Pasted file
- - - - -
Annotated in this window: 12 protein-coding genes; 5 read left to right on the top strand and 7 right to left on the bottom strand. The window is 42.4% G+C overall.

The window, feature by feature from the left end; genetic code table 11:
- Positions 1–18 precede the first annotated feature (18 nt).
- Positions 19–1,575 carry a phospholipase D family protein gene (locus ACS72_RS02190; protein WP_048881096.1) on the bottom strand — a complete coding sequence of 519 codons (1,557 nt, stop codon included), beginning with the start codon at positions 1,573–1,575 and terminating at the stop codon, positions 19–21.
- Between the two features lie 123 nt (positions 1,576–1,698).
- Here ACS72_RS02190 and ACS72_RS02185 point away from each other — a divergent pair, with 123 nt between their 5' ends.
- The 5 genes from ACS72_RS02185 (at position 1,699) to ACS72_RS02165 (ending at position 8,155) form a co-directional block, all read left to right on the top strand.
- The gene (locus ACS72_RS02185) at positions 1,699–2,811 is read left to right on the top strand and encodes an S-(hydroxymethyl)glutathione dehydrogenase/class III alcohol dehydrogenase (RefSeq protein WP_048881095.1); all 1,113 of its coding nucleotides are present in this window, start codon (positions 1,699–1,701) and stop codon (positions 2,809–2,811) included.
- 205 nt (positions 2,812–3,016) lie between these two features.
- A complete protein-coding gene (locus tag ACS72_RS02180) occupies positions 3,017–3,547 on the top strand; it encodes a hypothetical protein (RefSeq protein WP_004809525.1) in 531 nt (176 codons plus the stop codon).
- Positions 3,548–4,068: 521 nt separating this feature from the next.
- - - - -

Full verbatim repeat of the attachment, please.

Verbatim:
Annotated in this window: 12 protein-coding genes; 5 read left to right on the top strand and 7 right to left on the bottom strand. The window is 42.4% G+C overall.

The window, feature by feature from the left end; genetic code table 11:
- Positions 1–18 precede the first annotated feature (18 nt).
- Positions 19–1,575 carry a phospholipase D family protein gene (locus ACS72_RS02190; protein WP_048881096.1) on the bottom strand — a complete coding sequence of 519 codons (1,557 nt, stop codon included), beginning with the start codon at positions 1,573–1,575 and terminating at the stop codon, positions 19–21.
- Between the two features lie 123 nt (positions 1,576–1,698).
- Here ACS72_RS02190 and ACS72_RS02185 point away from each other — a divergent pair, with 123 nt between their 5' ends.
- The 5 genes from ACS72_RS02185 (at position 1,699) to ACS72_RS02165 (ending at position 8,155) form a co-directional block, all read left to right on the top strand.
- The gene (locus ACS72_RS02185) at positions 1,699–2,811 is read left to right on the top strand and encodes an S-(hydroxymethyl)glutathione dehydrogenase/class III alcohol dehydrogenase (RefSeq protein WP_048881095.1); all 1,113 of its coding nucleotides are present in this window, start codon (positions 1,699–1,701) and stop codon (positions 2,809–2,811) included.
- 205 nt (positions 2,812–3,016) lie between these two features.
- A complete protein-coding gene (locus tag ACS72_RS02180) occupies positions 3,017–3,547 on the top strand; it encodes a hypothetical protein (RefSeq protein WP_004809525.1) in 531 nt (176 codons plus the stop codon).
- Positions 3,548–4,068: 521 nt separating this feature from the next.